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Dr Timo Partonen
"This could be linked to alterations in the functioning of the body clock"
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Thursday, 6 July, 2000, 08:00 GMT 09:00 UK
Suicide 'linked to' the moon
Depression
Seasonal changes in light and temperature can affect depressed people
Suicide rates are affected by the moon and changes in seasons, according to researchers.

A study of 1400 suicides found that people were more likely to make an attempt on their life when there was a new moon.

The study, carried out by the Finnish National Public Health Institute, also suggested that suicide rates increased as winter turned into spring and summer turned into autumn.

Dr Timo Partonen, a researcher at the Institute, said the study which examined all suicides in Finland over a one year period aimed to find out if there was any time of the day, month or year, that suicide was more common.

He suggested that the peaks in suicide when the seasons change could be linked to changes in light and temperature which disturb the human body clock.

Dr Partonen said increased light levels at the start of spring encourages people to be more active but it can still be cold enough to make the body clock think winter is still in force.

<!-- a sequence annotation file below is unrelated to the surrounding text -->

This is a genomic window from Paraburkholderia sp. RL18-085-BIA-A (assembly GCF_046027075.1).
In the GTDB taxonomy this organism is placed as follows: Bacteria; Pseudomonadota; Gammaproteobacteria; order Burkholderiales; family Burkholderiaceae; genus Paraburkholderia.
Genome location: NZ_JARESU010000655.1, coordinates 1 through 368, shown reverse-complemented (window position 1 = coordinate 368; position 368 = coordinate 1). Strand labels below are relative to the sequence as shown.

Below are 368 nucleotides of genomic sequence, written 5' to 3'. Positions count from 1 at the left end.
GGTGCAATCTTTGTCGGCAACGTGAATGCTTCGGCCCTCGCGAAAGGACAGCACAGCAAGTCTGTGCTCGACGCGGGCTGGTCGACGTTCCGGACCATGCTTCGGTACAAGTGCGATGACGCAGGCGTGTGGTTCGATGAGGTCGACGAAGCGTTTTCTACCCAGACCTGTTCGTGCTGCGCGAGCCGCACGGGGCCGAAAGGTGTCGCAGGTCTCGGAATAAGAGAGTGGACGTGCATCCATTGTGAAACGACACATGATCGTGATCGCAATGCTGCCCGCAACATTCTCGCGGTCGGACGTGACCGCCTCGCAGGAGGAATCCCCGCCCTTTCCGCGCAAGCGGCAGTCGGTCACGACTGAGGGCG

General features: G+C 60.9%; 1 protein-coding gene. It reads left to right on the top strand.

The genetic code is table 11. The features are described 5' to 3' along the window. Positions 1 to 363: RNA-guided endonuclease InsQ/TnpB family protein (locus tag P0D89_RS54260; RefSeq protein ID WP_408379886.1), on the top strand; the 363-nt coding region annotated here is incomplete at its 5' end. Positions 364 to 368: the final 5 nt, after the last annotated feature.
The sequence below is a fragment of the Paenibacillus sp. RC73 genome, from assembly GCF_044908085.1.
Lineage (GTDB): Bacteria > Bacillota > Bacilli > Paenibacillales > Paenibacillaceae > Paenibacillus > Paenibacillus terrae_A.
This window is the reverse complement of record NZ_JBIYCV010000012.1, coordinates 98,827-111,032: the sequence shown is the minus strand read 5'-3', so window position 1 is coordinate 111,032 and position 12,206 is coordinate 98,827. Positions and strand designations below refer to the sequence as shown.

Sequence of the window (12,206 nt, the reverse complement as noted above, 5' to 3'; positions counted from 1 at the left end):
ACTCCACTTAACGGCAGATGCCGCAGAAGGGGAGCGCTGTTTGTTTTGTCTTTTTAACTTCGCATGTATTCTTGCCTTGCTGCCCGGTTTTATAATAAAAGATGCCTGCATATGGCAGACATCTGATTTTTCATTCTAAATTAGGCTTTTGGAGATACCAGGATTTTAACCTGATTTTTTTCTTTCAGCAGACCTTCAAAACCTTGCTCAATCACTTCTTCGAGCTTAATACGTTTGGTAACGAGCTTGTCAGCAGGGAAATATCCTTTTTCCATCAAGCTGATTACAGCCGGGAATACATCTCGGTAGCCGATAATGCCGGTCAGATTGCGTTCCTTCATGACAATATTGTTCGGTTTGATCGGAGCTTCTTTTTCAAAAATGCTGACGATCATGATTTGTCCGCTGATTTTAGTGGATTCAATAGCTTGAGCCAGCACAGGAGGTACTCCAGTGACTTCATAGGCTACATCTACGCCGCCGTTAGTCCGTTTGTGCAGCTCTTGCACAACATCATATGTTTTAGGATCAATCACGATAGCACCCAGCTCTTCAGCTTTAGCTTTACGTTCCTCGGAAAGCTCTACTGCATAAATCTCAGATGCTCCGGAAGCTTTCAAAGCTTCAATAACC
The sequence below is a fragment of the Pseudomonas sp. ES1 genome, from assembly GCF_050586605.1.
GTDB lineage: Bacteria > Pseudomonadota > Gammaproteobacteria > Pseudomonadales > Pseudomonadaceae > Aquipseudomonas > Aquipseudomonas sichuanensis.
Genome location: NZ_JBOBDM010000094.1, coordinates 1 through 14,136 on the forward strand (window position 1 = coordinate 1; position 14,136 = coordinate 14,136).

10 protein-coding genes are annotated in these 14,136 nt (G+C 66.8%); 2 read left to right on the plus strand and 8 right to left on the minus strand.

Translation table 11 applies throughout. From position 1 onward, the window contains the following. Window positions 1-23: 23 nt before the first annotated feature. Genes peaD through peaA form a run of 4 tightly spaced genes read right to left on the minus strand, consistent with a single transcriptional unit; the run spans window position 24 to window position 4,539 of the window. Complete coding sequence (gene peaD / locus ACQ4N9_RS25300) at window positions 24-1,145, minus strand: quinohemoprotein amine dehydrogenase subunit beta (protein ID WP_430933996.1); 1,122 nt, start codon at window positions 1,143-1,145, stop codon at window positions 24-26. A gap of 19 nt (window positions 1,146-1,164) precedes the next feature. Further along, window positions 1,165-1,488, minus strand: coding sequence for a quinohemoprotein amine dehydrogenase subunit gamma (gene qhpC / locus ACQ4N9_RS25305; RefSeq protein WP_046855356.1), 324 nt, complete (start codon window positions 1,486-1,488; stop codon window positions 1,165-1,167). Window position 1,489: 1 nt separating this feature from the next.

"Maybe this mismatch of information to the body clock is harmful to depressed people. It may make depressed people more vulnerable to self harm during these periods."

The same phenomenon was found as summer gave way to autumn where light levels decreased but temperatures were variable.

The moon

Dr Partonen said a higher rate of suicide was also linked to phases of the moon.


These phases could be a dangerous period of time for those with suicidal ideas

Dr Timo Partonen, Finnish National Public Health Institute

Peaks were found at the phase of the new moon in autumn and winter, when it is darker at night, and during the full moon in spring and autumn when there is an increased amount of light.

"These phases could be a dangerous period of time for those with suicidal ideas," he said.

A spokeswoman for The Samaritans said they received their highest levels of calls in January and March.

"We get high levels of calls during every holidays and, particularly, in January after Christmas.

"It is very difficult to say why this may be the case but it is probably because January is at the start of the new year when many people are celebrating and looking forward to a new beginning whereas people who are depressed may feel particularly vulnerable at this time," she said.

Dr Partonen presented his findings to doctors at the annual meeting of the Royal College of Psychiatrists in Edinburgh on Wednesday.

He recently started another study examining 1500 suicides over 12 years in one area in Finland to see if the pattern can be identified in different years when the seasonal changes will have been marginally different.

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See also:

17 Apr 00 | Health
Young men 'failed over suicide'
19 May 00 | Health
Teenage self-harm 'soars'
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